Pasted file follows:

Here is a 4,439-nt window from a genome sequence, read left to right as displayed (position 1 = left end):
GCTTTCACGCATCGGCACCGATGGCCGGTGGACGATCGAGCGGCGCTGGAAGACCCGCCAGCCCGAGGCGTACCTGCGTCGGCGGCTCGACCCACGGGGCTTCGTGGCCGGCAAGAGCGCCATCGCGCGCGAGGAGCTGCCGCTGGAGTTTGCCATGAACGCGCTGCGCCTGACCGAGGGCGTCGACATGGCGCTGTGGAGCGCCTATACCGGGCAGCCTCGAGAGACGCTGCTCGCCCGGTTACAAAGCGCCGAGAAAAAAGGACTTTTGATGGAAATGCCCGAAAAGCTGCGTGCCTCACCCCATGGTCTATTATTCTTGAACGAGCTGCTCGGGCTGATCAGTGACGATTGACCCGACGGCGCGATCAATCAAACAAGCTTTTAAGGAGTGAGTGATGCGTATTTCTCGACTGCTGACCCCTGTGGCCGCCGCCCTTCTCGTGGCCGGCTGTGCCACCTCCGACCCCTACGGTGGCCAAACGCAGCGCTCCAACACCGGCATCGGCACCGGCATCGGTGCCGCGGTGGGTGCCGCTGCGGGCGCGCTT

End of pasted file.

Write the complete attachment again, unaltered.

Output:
Here is a 4,439-nt window from a genome sequence, read left to right as displayed (position 1 = left end):
GCTTTCACGCATCGGCACCGATGGCCGGTGGACGATCGAGCGGCGCTGGAAGACCCGCCAGCCCGAGGCGTACCTGCGTCGGCGGCTCGACCCACGGGGCTTCGTGGCCGGCAAGAGCGCCATCGCGCGCGAGGAGCTGCCGCTGGAGTTTGCCATGAACGCGCTGCGCCTGACCGAGGGCGTCGACATGGCGCTGTGGAGCGCCTATACCGGGCAGCCTCGAGAGACGCTGCTCGCCCGGTTACAAAGCGCCGAGAAAAAAGGACTTTTGATGGAAATGCCCGAAAAGCTGCGTGCCTCACCCCATGGTCTATTATTCTTGAACGAGCTGCTCGGGCTGATCAGTGACGATTGACCCGACGGCGCGATCAATCAAACAAGCTTTTAAGGAGTGAGTGATGCGTATTTCTCGACTGCTGACCCCTGTGGCCGCCGCCCTTCTCGTGGCCGGCTGTGCCACCTCCGACCCCTACGGTGGCCAAACGCAGCGCTCCAACACCGGCATCGGCACCGGCATCGGTGCCGCGGTGGGTGCCGCTGCGGGCGCGCTT